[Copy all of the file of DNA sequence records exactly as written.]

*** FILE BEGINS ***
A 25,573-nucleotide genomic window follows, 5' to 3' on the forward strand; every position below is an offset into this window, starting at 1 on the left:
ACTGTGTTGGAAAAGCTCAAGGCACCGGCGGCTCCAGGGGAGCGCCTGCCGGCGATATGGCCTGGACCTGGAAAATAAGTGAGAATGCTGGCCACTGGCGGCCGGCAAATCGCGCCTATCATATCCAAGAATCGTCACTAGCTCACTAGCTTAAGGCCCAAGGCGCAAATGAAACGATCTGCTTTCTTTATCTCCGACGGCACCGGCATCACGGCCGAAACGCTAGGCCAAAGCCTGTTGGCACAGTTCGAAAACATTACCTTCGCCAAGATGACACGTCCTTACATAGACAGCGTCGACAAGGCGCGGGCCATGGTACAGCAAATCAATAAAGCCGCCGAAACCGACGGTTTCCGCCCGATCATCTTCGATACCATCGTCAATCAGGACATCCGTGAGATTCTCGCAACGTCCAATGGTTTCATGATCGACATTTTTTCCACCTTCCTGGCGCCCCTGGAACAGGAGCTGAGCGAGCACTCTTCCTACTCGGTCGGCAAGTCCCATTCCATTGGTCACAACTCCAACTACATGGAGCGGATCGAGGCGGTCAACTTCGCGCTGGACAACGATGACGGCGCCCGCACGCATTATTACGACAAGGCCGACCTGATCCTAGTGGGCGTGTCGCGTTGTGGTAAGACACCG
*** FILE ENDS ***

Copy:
A 25,573-nucleotide genomic window follows, 5' to 3' on the forward strand; every position below is an offset into this window, starting at 1 on the left:
ACTGTGTTGGAAAAGCTCAAGGCACCGGCGGCTCCAGGGGAGCGCCTGCCGGCGATATGGCCTGGACCTGGAAAATAAGTGAGAATGCTGGCCACTGGCGGCCGGCAAATCGCGCCTATCATATCCAAGAATCGTCACTAGCTCACTAGCTTAAGGCCCAAGGCGCAAATGAAACGATCTGCTTTCTTTATCTCCGACGGCACCGGCATCACGGCCGAAACGCTAGGCCAAAGCCTGTTGGCACAGTTCGAAAACATTACCTTCGCCAAGATGACACGTCCTTACATAGACAGCGTCGACAAGGCGCGGGCCATGGTACAGCAAATCAATAAAGCCGCCGAAACCGACGGTTTCCGCCCGATCATCTTCGATACCATCGTCAATCAGGACATCCGTGAGATTCTCGCAACGTCCAATGGTTTCATGATCGACATTTTTTCCACCTTCCTGGCGCCCCTGGAACAGGAGCTGAGCGAGCACTCTTCCTACTCGGTCGGCAAGTCCCATTCCATTGGTCACAACTCCAACTACATGGAGCGGATCGAGGCGGTCAACTTCGCGCTGGACAACGATGACGGCGCCCGCACGCATTATTACGACAAGGCCGACCTGATCCTAGTGGGCGTGTCGCGTTGTGGTAAGACACCG